Particularly in the cases of younger children like Ilse and Gerda, who adapted to their new circumstances quite quickly, the separation seems to have been hardest for the parents, helpless in the knowledge that their children were now growing up without them, and even starting to speak a different language. All of the anecdotes, instructions, worries and love that had previously been part of daily interaction was now poured into letters – often the only means of contact for these separated families.
Write to us about everything, my darling, everything that concerns you is important to us …
… How old is the girl whom you’ve made friends with?
a thousand kisses your mother.
…. Get someone to measure you to see whether you’ve really grown so much. You were according to medical examination 141cm in height and weighed 35 kg…
I kiss you many times – your father’
Letter from Erna and Arnold Stein in Prague to Gerda Stein 28 April 1939. Translated by Gerda Mayer (Stein) in unpublished memoir ‘The emigrants’. Wiener Library Collections.
This is the first birthday which you aren’t celebrating with us….
..this writing paper is no birthdaypaper – it’s so old but I’ll draw you a bunch of flowers on the reverse side and wish you much happiness. Mother
Letter from Erna Stein to Gerda Stein, translated by Gerda in ‘the emigrants’, Wiener Library Collections.
Undated letter from Ramon Gartner to his step-brother Arno. Wiener Library Collections.
Letter from Ilse Majer’s guardian, Lady Howard Stepney, to her parents 11 May 1939 answering questions and reassuring them about Ilse’s lack of writing. Wiener Library collections.
It is one year today that my very littlest little one stepped into the stomach of a big bird and then the big bird flew away and took my Gerterl along. But it was a good bird and brought my little one to good people who’ll make my Gerda into a real English Miss.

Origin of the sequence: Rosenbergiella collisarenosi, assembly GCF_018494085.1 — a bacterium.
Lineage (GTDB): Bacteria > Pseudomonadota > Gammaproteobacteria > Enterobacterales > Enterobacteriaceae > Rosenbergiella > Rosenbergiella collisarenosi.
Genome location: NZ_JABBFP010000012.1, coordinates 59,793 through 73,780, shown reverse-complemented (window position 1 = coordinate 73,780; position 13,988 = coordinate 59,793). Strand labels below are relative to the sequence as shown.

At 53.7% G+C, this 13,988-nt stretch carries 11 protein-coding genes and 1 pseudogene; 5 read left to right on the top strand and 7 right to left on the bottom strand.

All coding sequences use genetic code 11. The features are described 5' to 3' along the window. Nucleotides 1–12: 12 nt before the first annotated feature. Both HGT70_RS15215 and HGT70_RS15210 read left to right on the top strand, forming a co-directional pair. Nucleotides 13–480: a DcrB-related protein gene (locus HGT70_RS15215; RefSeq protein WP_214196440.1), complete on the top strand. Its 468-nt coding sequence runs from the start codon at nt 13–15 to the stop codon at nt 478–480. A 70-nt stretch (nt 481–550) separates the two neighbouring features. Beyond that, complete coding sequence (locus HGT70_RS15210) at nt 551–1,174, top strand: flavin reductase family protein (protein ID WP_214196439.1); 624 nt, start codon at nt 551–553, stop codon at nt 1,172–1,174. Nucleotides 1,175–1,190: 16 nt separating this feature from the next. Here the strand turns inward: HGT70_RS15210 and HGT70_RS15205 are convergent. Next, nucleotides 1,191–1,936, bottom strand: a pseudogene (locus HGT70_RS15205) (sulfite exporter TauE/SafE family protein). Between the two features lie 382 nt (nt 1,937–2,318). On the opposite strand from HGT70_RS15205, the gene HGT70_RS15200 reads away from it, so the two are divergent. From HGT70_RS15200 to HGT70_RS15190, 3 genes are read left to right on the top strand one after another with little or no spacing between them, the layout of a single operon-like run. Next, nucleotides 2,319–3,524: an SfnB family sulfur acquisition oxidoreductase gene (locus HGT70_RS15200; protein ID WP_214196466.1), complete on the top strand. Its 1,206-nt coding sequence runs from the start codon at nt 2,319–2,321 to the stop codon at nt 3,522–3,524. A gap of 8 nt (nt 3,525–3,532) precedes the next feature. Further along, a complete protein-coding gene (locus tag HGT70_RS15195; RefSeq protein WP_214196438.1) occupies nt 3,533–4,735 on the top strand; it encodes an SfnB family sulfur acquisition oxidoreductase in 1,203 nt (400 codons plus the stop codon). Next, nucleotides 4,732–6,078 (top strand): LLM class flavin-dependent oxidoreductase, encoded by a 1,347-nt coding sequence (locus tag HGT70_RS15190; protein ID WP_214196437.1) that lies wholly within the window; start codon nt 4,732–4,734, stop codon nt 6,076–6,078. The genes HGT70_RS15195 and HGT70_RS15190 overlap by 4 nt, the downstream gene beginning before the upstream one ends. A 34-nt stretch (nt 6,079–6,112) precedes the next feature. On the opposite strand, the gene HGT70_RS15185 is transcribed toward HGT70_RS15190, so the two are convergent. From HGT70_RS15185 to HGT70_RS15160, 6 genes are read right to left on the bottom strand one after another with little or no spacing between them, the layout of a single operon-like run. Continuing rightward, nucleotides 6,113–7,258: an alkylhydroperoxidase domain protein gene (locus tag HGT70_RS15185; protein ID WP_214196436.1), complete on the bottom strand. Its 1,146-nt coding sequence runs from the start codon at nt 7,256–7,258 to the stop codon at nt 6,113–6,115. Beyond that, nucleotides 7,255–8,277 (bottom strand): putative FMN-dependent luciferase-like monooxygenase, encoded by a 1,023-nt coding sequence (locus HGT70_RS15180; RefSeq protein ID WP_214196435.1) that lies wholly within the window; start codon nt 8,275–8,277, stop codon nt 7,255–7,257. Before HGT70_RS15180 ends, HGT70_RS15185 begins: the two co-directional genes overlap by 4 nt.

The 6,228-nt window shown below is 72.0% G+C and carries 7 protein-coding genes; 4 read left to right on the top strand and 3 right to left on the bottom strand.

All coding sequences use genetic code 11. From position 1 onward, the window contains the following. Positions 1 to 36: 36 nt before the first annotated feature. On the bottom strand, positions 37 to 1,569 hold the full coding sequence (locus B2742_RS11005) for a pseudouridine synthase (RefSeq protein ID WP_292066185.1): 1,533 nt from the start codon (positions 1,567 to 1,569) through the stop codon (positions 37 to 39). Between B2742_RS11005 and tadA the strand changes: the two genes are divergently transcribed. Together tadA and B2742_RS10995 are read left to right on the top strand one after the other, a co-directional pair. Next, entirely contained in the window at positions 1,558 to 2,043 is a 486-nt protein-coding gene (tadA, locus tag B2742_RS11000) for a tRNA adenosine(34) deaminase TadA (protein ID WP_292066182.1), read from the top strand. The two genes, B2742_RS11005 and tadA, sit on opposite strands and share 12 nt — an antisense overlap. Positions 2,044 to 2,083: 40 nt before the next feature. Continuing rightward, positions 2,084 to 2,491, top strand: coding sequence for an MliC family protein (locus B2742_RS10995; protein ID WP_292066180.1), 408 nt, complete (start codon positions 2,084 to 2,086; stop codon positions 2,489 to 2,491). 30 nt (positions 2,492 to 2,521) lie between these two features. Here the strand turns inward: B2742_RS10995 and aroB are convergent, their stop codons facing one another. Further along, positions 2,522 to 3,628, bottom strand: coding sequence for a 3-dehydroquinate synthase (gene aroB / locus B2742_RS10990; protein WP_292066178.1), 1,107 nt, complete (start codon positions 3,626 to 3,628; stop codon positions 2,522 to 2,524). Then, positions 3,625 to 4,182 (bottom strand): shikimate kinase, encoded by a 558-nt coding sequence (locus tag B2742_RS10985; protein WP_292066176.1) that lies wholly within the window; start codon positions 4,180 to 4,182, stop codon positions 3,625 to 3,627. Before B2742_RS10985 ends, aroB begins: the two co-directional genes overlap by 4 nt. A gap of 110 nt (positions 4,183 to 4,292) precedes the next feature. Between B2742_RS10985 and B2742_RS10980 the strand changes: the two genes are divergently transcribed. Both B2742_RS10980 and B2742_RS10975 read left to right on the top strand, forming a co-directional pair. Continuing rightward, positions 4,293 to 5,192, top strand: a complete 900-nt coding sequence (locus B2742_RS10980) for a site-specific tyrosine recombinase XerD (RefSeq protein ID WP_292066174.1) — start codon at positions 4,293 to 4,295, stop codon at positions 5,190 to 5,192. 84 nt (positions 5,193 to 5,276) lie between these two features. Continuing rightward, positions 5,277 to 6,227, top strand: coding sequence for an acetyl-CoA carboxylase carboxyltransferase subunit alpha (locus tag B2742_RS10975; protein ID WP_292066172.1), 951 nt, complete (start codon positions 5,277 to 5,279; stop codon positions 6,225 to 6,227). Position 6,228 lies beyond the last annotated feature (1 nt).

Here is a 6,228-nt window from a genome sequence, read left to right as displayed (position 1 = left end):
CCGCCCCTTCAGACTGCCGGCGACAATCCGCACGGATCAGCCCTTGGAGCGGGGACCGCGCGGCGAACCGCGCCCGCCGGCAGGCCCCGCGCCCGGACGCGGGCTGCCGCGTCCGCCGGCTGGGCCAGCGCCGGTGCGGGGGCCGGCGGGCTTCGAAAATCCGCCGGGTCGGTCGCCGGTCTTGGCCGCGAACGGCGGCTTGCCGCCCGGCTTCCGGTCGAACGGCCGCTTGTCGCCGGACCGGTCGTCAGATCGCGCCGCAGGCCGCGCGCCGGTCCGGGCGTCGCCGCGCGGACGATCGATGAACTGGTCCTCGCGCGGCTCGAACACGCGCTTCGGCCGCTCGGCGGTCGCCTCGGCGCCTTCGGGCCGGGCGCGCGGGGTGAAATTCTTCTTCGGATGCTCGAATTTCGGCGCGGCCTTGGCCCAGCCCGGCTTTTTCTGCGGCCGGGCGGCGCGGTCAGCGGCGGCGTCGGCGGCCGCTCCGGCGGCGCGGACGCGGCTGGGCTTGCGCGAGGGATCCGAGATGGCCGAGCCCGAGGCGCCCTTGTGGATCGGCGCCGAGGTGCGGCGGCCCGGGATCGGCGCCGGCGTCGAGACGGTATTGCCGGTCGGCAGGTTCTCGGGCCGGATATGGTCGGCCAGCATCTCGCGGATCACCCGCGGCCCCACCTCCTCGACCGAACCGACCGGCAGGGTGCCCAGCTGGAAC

It’s like a fairytale and a very lovely one although it has a little shadow over it because I can’t be there. But that doesn’t matter, so long as the fairytale has a happy ending…. A thousand tender kisses, Daddy’
Letter from Arnold Stein to Gerda Stein, 14 March 1940, Lwow, in USSR territory where he had escaped to from a German camp. Translated by Gerda Mayer. Wiener Library Collections.
On your birthday, look up at the sun for one moment – at 12 O’clock exactly. I’ll do it too, and will write about it to Mummy. So we’ll all be greeting one another at the same minute. Each of us in another world but together nonetheless’
Letter from Arnold Stein to Gerda Stein, 15.3.40, Lwow. Translated by Gerda Mayer. By this time, Arnold had become separated from his wife Erna and Gerda’s sister Johanna. Trying to escape Germany, he had been caught and interned in a concentration camp. He then managed to escape the camp and went east, crossing the border into USSR territory. From early 1940 onwards, Arnold wrote to Gerda from the town of Lwow (Lemberg). In 1942, around the time that the Nazis who by then had occupied Lwow, liquidated the Jewish population, Arnold’s letters suddenly ceased. Gerda was never able to find out exactly what had happened to him.